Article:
Some vitamins and minerals have higher requirements in exercising horses because of their role as antioxidants.

Table 1: Daily requirements for antioxidant nutrients for a 500 kg / 1,100 lb mature horse at maintenance and heavy exercise [6]

Mineral Maintenance Heavy Exercise
Selenium 1 mg 1.25 mg
Vitamin E 500 IU 1,000 IU
Zinc 400 mg 500 mg
Copper 100 mg 125 mg
Manganese 400 mg 500 mg


Other vitamins and minerals have greater requirements in exercising horses because of their roles as co-factors for enzymes involved in metabolic processes. Such nutrients include:

  • Iodine
  • Cobalt
  • Thiamine (vitamin B1)
  • Riboflavin (vitamin B2)

Increasing the levels of these micronutrients in the diet can help the horse use more of the energy provided by their feed.

How to Feed Performance Horses

The following feeding guidelines for performance horses are based on meeting the nutritional requirements as described by the NRC’s Nutrient Requirements of Horses.

The specifics of optimizing race day and training day diets should be tailored to the horse’s discipline and discussed with a nutritionist.

1) Maximize Forage Intake

Horses will naturally increase their total feed intake when their exercise level increases. Horses in very heavy exercise are expected to consume 2.5% of their body weight as dry matter compared to 2% for horses at maintenance. [6]

High forage intake does increase gut fill, which makes the horse heavier and has obvious implications for performance. Although reducing forage intake on race day can enhance performance, the benefit of reduced dead weight needs to be carefully weighed against possible gut health and behavioural issues.

Forage intake should be at least 1% of body weight (5 kg or 11 lb for a 500 kg / 1,100 lb horse) per day. [8]

If free-choice access to forage is provided, the performance horse can often meet or come close to meeting their energy and protein needs from forage alone.

Studies show that even racing Standardbreds (considered very heavy exercise) can maintain their body condition and exercise performance on all-forage diets. [9][10]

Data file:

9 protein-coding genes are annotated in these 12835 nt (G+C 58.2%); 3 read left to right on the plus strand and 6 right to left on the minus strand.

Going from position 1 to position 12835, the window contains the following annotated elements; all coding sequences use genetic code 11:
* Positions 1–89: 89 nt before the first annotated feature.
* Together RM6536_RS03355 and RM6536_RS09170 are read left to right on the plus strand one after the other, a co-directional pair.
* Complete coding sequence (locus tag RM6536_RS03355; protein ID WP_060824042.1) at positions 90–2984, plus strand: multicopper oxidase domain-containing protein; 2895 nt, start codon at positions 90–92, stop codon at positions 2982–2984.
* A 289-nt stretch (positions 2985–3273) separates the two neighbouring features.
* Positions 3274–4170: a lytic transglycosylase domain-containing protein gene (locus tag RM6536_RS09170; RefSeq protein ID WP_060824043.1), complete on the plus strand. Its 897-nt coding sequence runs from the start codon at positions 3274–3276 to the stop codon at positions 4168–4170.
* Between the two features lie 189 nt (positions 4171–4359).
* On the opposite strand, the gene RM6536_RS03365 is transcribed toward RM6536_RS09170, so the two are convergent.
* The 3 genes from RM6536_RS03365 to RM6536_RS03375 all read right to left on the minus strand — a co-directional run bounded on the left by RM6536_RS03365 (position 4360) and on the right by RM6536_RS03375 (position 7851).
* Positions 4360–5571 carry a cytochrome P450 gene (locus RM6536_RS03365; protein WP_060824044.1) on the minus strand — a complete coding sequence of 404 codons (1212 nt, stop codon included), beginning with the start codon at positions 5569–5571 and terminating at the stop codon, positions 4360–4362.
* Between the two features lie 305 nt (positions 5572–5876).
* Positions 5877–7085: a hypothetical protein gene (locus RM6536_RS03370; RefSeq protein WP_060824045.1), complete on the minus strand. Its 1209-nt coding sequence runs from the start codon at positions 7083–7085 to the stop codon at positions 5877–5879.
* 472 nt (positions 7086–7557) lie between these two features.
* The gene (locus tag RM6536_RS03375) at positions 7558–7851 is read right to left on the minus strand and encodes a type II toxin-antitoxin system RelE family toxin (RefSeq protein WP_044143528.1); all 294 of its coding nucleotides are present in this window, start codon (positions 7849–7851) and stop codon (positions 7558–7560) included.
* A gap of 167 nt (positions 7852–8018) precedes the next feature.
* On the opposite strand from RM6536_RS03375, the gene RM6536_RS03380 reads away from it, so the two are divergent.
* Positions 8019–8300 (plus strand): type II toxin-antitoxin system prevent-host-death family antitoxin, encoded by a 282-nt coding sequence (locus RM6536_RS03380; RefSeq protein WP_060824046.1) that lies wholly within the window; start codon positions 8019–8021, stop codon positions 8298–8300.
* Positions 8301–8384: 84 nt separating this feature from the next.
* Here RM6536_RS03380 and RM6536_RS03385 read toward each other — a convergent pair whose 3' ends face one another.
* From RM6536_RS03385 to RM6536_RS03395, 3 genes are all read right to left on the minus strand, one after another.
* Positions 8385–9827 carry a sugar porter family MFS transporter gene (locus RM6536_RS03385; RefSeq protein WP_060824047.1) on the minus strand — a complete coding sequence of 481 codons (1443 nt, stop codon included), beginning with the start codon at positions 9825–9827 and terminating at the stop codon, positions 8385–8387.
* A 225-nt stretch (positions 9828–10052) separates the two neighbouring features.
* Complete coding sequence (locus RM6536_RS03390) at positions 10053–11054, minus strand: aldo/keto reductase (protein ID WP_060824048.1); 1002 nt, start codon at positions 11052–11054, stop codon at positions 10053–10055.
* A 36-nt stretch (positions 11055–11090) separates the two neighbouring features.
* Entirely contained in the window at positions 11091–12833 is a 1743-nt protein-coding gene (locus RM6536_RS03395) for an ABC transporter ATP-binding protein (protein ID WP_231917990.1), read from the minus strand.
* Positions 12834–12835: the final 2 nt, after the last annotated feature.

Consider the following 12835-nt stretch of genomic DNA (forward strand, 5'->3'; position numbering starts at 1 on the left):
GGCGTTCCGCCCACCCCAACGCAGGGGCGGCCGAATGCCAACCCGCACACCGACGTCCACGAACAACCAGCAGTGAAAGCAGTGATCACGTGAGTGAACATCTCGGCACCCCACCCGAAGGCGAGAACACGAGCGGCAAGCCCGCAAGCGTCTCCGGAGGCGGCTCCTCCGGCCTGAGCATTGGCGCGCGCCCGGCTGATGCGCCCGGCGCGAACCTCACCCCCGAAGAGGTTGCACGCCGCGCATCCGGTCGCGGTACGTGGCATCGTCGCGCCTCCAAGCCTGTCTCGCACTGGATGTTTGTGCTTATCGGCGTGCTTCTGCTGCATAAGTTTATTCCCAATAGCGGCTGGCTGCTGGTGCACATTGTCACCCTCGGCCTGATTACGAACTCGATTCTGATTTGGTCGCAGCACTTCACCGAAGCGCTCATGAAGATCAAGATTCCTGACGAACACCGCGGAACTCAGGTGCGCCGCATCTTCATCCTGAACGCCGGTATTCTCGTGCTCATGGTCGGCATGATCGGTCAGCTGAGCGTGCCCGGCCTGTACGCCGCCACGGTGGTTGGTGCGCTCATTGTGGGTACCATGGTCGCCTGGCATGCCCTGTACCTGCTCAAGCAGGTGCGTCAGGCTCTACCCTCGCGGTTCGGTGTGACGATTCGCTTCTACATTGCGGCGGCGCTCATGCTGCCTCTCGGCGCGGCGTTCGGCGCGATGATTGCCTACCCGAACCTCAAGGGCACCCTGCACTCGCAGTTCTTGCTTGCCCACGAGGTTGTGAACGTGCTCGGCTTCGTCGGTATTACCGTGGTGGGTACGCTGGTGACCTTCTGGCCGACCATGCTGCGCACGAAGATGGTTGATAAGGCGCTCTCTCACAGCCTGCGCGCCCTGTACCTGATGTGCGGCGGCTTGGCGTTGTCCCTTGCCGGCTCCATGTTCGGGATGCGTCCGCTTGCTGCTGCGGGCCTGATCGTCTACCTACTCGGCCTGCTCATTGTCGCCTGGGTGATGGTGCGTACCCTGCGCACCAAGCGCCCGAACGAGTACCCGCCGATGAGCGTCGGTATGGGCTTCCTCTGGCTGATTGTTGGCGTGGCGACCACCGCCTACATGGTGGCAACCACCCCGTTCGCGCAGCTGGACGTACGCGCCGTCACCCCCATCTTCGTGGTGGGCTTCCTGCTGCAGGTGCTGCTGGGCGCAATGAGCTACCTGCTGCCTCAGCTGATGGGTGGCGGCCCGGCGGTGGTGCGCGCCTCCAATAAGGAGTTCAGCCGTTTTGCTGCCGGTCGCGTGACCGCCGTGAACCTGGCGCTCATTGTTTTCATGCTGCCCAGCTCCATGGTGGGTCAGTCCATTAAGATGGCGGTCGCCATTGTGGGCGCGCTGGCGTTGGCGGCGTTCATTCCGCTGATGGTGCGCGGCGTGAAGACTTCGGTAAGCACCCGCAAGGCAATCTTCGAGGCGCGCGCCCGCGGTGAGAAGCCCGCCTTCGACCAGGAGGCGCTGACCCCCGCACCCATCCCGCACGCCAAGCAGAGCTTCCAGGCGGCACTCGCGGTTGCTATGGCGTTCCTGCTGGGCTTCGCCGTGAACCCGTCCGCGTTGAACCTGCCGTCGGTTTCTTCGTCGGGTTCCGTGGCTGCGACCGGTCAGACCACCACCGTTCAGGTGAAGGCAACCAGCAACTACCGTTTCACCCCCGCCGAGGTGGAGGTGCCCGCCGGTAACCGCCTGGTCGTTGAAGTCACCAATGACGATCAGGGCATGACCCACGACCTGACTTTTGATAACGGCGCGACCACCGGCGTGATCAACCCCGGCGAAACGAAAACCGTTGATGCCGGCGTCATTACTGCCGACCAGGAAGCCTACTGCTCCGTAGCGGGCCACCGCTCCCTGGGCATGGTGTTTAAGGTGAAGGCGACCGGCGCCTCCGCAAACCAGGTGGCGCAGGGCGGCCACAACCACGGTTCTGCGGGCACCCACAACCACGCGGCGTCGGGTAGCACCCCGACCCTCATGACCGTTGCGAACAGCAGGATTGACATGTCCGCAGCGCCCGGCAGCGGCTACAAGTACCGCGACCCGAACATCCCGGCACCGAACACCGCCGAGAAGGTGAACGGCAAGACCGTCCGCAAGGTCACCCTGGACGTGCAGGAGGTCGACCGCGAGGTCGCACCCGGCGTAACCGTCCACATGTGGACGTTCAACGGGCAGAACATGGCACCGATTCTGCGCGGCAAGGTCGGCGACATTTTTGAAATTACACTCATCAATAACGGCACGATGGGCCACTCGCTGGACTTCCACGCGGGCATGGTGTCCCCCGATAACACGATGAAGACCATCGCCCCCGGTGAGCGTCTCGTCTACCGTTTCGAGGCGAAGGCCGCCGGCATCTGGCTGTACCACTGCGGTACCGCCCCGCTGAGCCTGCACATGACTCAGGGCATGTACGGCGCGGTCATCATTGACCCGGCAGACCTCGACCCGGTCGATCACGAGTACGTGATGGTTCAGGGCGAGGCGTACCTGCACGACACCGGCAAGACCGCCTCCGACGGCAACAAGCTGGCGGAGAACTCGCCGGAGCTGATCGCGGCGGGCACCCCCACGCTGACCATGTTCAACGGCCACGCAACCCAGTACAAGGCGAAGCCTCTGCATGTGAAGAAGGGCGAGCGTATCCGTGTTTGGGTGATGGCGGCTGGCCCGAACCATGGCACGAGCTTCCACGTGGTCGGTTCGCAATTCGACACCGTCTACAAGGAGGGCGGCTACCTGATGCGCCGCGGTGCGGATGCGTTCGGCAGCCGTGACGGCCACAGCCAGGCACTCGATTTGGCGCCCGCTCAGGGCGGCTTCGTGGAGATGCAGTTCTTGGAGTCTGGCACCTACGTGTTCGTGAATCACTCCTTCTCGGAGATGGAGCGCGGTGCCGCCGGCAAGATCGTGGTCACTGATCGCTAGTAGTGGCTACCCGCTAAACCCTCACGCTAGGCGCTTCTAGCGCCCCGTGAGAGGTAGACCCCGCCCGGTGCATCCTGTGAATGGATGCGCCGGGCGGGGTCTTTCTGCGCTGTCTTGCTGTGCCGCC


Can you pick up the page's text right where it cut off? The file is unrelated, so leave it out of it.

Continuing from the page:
Choosing Forage for Exercising Horses

Whatever your horse’s exercise level, select hay that will meet their energy needs with free-choice intake. For horses in moderate to very heavy work, this will likely require high-quality grass hay along with legume hay such as alfalfa.

When choosing hay for performance horses, look for hay harvested in early growth stages that is soft and has abundant leaves or blades. This will be more palatable than stemmy and coarse, helping to ensure the horse is eating enough to provide adequate energy and protein.

Pasture turnout is also a great way to support their natural behaviours and provides an energy-dense, cost-effective feed.

2) Add Fat and Fibre to Meet Energy Needs

Forage should make up the bulk of your horse’s diet and provide most of their digestible energy. Your horse may need additional energy sources if:

  • They are underweight
  • Forage quality is poor
  • Forage availability is low

Monitor your horse’s body condition as an indicator of whether they are meeting their energy requirement. Exercise performance is best when body condition is 4 – 5 on the 9-point Henneke body condition scoring system. [7]

Performance horses should have additional energy needs met by sources that are high in soluble fibre or fat.

Choosing Fibre Sources

Soluble fibre is rapidly digested in the hindgut to generate short-chain fatty acids that are used as energy by the horse. On a forage analysis, the non-fibre carbohydrates (NFC) represent carbohydrates that provide rapidly available energy.